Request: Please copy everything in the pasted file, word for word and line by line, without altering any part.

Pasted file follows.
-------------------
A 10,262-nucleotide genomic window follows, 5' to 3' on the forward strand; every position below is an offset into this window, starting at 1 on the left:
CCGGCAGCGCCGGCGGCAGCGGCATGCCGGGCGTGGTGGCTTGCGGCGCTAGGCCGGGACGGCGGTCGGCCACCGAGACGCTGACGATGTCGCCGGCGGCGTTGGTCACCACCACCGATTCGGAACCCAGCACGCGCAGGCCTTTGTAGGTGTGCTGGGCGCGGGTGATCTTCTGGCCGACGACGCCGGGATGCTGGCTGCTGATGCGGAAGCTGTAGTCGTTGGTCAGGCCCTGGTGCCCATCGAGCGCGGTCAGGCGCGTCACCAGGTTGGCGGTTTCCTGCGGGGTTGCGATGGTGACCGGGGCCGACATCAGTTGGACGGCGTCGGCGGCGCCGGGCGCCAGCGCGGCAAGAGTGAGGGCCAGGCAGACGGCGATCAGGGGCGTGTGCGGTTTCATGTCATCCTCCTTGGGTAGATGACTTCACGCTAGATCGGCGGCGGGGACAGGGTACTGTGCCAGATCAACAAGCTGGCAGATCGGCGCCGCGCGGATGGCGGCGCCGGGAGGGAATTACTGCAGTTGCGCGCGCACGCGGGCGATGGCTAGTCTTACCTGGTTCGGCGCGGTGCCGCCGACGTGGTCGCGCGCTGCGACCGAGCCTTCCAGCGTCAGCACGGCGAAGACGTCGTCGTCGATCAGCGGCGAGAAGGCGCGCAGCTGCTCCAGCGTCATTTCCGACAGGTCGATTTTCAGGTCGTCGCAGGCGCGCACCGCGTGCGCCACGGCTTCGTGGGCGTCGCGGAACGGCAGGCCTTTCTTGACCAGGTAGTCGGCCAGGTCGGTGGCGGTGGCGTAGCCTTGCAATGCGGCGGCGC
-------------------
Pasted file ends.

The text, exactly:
A 10,262-nucleotide genomic window follows, 5' to 3' on the forward strand; every position below is an offset into this window, starting at 1 on the left:
CCGGCAGCGCCGGCGGCAGCGGCATGCCGGGCGTGGTGGCTTGCGGCGCTAGGCCGGGACGGCGGTCGGCCACCGAGACGCTGACGATGTCGCCGGCGGCGTTGGTCACCACCACCGATTCGGAACCCAGCACGCGCAGGCCTTTGTAGGTGTGCTGGGCGCGGGTGATCTTCTGGCCGACGACGCCGGGATGCTGGCTGCTGATGCGGAAGCTGTAGTCGTTGGTCAGGCCCTGGTGCCCATCGAGCGCGGTCAGGCGCGTCACCAGGTTGGCGGTTTCCTGCGGGGTTGCGATGGTGACCGGGGCCGACATCAGTTGGACGGCGTCGGCGGCGCCGGGCGCCAGCGCGGCAAGAGTGAGGGCCAGGCAGACGGCGATCAGGGGCGTGTGCGGTTTCATGTCATCCTCCTTGGGTAGATGACTTCACGCTAGATCGGCGGCGGGGACAGGGTACTGTGCCAGATCAACAAGCTGGCAGATCGGCGCCGCGCGGATGGCGGCGCCGGGAGGGAATTACTGCAGTTGCGCGCGCACGCGGGCGATGGCTAGTCTTACCTGGTTCGGCGCGGTGCCGCCGACGTGGTCGCGCGCTGCGACCGAGCCTTCCAGCGTCAGCACGGCGAAGACGTCGTCGTCGATCAGCGGCGAGAAGGCGCGCAGCTGCTCCAGCGTCATTTCCGACAGGTCGATTTTCAGGTCGTCGCAGGCGCGCACCGCGTGCGCCACGGCTTCGTGGGCGTCGCGGAACGGCAGGCCTTTCTTGACCAGGTAGTCGGCCAGGTCGGTGGCGGTGGCGTAGCCTTGCAATGCGGCGGCGC